History of Rock & Roll: The 50s and 60s

ALL1375-C       12 Weeks     Tuesdays 1:30-2:50     Start Date 10-Sep
Grossman 106     Limit 25

Rock & Roll was everything the suburban 1950s were not. While parents of the decade were listening to Frank Sinatra, Perry Como, and watching “Your Hit Parade” on television, their children were moving to a new beat. To the horror of the older generation, young people were twisting, thrusting, and bumping and grinding to the sounds of this new beat: Rock & Roll. This generation of youth was much larger than any in recent memory, and the prosperity of the era gave them money to spend on phonographs and records. By the end of the 50s, the phenomenon known as Rock & Roll had become the dividing line between youth and adulthood. At the beginning of the 1960s, the music of Frankie Avalon, Paul Anka, Connie Francis, and Mitch Miller (an avowed enemy of R&R) ruled the airwaves and the recorded music charts, giving some observers the hope that decency and order had returned to the popular mainstream. But within a couple of years, rock would regain its disruptive power with a joyful vengeance until, by the decade’s end, it would be seen as a genuine form of cultural and political consequence. For quite a while it was a truism – or threat, depending on your point of view – that Rock & Roll could (and should) make a difference. It was eloquent and inspiring enough to change the world – maybe even to save it.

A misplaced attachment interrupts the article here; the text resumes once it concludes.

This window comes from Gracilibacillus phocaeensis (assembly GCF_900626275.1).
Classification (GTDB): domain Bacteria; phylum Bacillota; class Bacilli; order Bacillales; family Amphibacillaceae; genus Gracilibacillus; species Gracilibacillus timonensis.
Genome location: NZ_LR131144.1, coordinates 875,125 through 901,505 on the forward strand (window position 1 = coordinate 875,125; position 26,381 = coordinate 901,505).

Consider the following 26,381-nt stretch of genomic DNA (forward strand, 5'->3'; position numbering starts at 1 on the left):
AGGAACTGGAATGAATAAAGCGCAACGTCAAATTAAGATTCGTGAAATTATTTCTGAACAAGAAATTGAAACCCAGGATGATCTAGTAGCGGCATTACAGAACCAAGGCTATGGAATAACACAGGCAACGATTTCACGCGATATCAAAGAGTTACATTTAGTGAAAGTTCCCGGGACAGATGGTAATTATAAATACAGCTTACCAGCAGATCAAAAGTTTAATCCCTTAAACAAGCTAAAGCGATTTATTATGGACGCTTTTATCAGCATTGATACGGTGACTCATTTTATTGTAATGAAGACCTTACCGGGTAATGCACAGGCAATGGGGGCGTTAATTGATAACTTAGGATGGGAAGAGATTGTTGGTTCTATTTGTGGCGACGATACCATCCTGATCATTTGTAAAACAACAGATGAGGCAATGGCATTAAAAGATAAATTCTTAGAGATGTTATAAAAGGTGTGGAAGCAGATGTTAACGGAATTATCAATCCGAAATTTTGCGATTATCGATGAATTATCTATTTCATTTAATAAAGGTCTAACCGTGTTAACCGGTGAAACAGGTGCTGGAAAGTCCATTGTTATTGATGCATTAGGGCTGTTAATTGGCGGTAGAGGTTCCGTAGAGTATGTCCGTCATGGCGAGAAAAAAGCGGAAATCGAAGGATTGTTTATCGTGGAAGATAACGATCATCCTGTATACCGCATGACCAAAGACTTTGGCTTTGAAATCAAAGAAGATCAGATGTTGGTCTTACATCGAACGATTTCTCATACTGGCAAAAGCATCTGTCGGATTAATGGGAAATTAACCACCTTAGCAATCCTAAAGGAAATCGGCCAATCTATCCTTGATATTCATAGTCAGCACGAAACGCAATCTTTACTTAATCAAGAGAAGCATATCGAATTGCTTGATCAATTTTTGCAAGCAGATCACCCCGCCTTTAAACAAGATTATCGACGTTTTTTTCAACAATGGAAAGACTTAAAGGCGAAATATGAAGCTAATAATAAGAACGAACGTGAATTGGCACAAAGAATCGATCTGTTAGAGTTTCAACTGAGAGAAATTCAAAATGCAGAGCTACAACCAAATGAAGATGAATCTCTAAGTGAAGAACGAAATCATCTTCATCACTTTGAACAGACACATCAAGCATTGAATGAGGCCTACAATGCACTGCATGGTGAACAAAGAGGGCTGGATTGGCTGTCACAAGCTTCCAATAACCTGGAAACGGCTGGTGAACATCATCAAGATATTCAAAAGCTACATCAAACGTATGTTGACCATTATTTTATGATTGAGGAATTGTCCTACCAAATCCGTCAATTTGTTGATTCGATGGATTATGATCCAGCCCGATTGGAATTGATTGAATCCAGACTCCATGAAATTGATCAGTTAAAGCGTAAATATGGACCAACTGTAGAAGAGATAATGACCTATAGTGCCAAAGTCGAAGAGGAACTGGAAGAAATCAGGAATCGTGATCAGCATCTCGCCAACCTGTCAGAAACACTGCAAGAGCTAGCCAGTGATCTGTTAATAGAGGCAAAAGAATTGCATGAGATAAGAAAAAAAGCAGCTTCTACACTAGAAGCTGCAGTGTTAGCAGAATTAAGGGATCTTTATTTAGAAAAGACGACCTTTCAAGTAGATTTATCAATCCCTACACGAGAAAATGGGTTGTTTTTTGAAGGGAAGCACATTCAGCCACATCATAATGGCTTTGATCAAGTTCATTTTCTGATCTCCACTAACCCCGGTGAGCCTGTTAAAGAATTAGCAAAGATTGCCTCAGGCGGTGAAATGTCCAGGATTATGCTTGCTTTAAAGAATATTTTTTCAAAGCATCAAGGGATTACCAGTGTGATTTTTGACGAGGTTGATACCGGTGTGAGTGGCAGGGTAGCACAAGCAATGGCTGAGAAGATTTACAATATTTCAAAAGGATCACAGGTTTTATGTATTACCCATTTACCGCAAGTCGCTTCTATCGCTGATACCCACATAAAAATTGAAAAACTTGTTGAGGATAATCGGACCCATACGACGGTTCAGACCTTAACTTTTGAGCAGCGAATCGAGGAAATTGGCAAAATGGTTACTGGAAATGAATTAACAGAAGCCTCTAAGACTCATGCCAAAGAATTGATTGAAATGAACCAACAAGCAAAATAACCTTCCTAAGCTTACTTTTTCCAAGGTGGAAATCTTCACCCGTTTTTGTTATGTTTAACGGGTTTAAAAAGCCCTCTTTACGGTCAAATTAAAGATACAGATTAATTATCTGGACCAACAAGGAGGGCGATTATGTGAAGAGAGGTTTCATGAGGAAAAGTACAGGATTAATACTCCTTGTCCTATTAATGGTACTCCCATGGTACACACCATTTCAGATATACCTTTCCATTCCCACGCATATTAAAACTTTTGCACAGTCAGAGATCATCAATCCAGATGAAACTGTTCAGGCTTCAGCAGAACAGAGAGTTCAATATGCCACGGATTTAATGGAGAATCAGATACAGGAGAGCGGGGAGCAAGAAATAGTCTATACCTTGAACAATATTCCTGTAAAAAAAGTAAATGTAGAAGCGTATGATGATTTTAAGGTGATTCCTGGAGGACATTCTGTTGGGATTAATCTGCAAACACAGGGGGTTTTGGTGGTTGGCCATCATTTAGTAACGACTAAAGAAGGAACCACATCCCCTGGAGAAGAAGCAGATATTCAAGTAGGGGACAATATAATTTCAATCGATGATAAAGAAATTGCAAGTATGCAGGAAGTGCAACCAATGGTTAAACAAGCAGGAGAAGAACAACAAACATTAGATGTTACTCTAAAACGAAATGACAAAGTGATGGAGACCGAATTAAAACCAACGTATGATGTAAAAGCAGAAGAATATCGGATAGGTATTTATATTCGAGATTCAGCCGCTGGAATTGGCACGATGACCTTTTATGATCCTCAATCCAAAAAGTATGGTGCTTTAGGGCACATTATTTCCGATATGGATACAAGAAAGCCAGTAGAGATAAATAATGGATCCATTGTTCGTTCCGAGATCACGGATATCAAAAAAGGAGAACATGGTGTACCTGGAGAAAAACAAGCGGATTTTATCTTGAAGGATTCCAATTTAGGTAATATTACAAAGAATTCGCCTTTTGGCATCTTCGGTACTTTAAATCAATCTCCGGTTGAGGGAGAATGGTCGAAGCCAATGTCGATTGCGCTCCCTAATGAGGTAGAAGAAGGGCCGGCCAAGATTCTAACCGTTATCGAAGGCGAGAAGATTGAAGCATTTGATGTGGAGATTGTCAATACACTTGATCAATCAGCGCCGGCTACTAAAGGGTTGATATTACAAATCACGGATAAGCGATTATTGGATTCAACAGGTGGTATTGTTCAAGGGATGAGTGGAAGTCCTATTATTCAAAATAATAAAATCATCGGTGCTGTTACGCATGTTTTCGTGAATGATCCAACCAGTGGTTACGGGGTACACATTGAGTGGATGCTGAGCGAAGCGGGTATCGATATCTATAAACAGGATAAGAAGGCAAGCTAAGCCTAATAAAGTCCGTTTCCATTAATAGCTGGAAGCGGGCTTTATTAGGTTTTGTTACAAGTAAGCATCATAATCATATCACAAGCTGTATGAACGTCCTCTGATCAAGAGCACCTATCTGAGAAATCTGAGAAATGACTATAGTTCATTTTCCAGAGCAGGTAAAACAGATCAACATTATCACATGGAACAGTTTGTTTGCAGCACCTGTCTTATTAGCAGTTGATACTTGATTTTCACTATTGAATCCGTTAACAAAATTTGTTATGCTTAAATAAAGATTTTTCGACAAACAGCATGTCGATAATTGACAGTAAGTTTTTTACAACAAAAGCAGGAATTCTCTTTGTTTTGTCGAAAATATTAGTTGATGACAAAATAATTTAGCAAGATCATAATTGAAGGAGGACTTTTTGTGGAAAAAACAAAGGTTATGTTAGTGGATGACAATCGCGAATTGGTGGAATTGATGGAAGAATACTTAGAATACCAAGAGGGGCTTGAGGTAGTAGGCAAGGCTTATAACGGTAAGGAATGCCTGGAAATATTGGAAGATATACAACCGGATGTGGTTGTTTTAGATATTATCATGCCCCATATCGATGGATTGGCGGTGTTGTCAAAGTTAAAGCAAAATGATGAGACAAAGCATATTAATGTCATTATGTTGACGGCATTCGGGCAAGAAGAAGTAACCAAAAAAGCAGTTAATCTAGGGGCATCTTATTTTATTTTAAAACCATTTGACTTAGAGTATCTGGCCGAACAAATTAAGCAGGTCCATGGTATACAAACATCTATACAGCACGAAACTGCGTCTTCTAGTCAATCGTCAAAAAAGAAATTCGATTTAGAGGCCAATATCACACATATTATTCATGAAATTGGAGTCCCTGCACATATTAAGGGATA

Coordinator: Lew Taylor
Lew is a retired public librarian and has a BA and MA in American History and is currently pursuing an MA in Sociology. Lew has taught many courses at ALL and is now back after a four-year absence.